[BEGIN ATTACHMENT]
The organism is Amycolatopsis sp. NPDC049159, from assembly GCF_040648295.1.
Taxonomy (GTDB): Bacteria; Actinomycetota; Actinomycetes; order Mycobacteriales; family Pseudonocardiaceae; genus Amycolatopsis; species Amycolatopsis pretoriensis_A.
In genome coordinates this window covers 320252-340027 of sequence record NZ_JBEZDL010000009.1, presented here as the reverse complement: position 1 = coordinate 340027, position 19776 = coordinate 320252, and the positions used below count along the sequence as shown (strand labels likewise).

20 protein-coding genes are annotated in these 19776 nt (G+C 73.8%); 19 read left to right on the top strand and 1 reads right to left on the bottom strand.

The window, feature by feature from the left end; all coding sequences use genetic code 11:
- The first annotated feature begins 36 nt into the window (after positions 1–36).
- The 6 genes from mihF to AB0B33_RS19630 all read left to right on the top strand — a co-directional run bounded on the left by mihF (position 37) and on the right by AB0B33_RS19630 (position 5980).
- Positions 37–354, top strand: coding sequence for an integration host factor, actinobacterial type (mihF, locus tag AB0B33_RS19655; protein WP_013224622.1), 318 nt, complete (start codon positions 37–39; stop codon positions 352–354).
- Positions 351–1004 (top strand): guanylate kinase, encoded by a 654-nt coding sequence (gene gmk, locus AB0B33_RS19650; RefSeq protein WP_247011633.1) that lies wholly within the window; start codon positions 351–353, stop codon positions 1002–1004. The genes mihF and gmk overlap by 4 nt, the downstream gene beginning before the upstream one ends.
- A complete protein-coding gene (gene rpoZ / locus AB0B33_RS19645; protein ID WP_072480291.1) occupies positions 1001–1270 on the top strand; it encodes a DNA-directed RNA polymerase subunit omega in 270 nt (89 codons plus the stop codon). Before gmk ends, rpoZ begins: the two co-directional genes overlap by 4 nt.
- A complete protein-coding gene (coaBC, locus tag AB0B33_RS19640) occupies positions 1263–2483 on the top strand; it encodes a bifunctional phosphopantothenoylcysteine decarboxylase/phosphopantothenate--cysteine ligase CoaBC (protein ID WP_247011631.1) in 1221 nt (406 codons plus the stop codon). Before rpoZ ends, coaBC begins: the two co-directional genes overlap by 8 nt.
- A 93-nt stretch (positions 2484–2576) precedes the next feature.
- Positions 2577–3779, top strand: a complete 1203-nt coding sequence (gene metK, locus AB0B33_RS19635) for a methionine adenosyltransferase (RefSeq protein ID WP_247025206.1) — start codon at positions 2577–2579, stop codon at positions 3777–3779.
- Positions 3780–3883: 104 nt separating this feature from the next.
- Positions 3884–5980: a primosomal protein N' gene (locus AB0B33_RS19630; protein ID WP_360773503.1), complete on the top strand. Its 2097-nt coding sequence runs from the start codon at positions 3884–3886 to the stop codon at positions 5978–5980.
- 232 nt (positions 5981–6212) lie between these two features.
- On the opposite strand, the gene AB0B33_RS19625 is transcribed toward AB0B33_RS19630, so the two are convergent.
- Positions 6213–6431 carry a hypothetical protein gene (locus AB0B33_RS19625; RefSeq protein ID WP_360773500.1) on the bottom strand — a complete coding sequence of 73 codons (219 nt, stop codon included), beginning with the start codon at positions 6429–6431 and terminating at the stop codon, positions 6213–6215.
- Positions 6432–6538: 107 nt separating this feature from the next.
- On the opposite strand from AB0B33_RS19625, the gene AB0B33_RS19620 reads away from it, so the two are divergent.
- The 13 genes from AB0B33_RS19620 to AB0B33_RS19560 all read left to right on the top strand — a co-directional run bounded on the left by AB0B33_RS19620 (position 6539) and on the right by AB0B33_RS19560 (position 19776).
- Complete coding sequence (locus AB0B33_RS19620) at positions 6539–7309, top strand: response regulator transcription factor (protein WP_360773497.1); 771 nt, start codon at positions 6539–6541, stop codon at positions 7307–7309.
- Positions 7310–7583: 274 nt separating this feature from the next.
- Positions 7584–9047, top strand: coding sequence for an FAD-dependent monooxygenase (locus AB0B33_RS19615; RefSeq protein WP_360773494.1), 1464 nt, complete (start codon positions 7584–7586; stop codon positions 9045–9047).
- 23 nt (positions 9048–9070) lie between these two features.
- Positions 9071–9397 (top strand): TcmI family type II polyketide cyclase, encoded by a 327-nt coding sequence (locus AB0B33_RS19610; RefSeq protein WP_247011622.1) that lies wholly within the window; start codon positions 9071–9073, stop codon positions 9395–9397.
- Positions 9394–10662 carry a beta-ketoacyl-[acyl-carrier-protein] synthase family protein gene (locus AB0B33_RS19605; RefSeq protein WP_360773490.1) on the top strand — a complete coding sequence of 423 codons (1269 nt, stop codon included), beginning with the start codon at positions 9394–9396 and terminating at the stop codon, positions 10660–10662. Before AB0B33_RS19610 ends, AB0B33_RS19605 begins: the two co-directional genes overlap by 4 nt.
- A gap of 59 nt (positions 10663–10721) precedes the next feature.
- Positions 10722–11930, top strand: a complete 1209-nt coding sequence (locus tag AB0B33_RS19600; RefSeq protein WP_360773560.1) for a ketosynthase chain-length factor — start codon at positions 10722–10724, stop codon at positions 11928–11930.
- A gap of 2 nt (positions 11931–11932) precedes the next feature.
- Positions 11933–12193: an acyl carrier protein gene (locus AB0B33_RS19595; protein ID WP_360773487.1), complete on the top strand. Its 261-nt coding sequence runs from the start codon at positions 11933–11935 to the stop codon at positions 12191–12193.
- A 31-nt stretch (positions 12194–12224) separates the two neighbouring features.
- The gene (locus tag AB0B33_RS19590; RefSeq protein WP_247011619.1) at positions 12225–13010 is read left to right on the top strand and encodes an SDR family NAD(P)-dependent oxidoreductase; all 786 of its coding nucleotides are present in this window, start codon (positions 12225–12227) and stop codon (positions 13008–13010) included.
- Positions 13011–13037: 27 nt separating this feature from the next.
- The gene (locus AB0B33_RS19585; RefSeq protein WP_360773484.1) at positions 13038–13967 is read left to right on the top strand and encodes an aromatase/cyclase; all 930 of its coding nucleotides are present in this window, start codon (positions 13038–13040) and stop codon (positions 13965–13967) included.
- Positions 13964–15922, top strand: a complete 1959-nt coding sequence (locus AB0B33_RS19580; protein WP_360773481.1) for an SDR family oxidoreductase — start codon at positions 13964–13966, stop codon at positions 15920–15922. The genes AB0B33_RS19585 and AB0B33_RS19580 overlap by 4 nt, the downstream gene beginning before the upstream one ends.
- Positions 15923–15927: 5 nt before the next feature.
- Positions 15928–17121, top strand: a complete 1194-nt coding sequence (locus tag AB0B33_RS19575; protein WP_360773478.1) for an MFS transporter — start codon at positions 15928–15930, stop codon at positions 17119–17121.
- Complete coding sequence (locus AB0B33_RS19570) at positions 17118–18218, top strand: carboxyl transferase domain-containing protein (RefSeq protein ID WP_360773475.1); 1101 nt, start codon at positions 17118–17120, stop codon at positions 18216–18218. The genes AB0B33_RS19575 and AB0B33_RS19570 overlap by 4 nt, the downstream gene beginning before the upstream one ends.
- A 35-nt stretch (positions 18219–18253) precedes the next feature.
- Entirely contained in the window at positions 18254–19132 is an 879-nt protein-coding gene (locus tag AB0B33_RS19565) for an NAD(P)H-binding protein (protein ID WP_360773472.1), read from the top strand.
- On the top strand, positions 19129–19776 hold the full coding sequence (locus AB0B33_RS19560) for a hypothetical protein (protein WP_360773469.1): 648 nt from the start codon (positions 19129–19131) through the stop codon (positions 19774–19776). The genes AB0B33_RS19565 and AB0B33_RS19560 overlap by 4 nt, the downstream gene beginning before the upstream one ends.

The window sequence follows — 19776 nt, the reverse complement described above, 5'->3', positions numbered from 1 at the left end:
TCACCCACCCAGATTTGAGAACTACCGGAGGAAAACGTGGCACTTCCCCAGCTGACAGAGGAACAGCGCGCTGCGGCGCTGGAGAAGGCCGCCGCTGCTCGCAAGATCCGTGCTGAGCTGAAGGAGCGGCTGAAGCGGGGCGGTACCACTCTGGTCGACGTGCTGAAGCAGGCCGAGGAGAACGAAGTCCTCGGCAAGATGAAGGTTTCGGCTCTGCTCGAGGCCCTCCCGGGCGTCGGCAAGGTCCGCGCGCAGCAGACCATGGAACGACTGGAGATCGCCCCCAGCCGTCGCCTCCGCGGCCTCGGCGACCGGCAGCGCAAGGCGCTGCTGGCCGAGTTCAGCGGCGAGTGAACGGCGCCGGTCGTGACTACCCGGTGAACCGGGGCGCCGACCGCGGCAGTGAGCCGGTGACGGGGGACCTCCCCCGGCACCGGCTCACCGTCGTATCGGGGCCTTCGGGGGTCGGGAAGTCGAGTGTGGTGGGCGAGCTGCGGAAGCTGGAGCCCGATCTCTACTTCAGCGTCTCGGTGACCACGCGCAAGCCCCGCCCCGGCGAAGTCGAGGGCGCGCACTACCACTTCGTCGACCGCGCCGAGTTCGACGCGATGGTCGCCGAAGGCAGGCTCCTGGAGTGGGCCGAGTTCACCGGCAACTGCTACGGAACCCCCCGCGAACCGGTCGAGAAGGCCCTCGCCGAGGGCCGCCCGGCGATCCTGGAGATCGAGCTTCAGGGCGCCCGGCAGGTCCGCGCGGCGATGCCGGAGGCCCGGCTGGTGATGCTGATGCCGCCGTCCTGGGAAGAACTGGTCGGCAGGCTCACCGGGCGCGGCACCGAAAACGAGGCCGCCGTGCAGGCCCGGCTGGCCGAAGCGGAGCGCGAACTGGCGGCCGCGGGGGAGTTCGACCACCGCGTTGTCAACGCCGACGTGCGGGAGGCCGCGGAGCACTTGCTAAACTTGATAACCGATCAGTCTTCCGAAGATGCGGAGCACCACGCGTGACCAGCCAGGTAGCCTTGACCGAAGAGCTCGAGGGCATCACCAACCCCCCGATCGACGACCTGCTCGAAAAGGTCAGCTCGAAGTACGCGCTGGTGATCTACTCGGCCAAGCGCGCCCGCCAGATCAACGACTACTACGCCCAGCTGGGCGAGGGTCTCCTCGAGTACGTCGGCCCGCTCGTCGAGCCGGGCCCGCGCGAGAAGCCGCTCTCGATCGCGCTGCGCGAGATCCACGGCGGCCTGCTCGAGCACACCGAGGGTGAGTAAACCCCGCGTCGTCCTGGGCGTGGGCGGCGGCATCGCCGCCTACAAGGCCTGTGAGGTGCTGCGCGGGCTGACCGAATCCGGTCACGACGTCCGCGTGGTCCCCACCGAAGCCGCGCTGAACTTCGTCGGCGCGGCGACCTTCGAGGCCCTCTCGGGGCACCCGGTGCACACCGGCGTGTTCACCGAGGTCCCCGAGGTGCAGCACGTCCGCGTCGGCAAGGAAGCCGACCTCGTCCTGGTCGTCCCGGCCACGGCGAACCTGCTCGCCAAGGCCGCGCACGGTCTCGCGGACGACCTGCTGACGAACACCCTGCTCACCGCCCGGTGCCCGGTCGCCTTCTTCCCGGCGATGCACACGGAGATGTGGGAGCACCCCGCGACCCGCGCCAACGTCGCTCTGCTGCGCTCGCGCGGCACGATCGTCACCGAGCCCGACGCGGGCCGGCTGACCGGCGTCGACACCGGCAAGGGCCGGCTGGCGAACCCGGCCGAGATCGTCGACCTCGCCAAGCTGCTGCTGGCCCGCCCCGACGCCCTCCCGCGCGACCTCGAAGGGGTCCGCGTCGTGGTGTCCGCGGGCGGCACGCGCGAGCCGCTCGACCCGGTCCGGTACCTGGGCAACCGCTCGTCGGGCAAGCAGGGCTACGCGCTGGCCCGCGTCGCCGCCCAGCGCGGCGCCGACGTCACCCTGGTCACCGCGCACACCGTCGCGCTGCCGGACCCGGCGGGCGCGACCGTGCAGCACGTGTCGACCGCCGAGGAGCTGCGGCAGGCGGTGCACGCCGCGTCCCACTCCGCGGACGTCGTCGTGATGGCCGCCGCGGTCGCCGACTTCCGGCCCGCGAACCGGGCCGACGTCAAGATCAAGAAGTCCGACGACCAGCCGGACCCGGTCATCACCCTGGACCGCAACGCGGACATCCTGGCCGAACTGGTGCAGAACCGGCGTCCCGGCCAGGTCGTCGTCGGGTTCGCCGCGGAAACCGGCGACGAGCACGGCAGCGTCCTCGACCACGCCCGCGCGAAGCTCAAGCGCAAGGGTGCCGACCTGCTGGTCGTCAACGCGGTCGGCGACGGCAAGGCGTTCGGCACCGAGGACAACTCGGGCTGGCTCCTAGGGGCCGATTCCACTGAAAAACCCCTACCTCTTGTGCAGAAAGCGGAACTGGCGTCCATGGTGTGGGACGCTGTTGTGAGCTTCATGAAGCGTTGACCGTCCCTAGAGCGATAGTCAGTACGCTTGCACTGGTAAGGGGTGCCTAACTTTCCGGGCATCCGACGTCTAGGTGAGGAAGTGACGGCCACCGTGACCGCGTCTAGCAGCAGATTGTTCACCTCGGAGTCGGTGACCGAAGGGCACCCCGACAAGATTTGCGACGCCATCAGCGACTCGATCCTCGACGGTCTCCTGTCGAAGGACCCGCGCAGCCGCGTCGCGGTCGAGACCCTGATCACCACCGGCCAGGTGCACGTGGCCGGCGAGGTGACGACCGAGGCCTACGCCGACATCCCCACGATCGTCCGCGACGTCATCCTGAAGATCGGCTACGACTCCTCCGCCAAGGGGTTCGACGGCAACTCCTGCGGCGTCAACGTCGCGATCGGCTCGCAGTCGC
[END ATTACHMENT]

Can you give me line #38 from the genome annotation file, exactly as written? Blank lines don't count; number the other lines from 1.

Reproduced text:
- Positions 15928–17121, top strand: a complete 1194-nt coding sequence (locus tag AB0B33_RS19575; protein WP_360773478.1) for an MFS transporter — start codon at positions 15928–15930, stop codon at positions 17119–17121.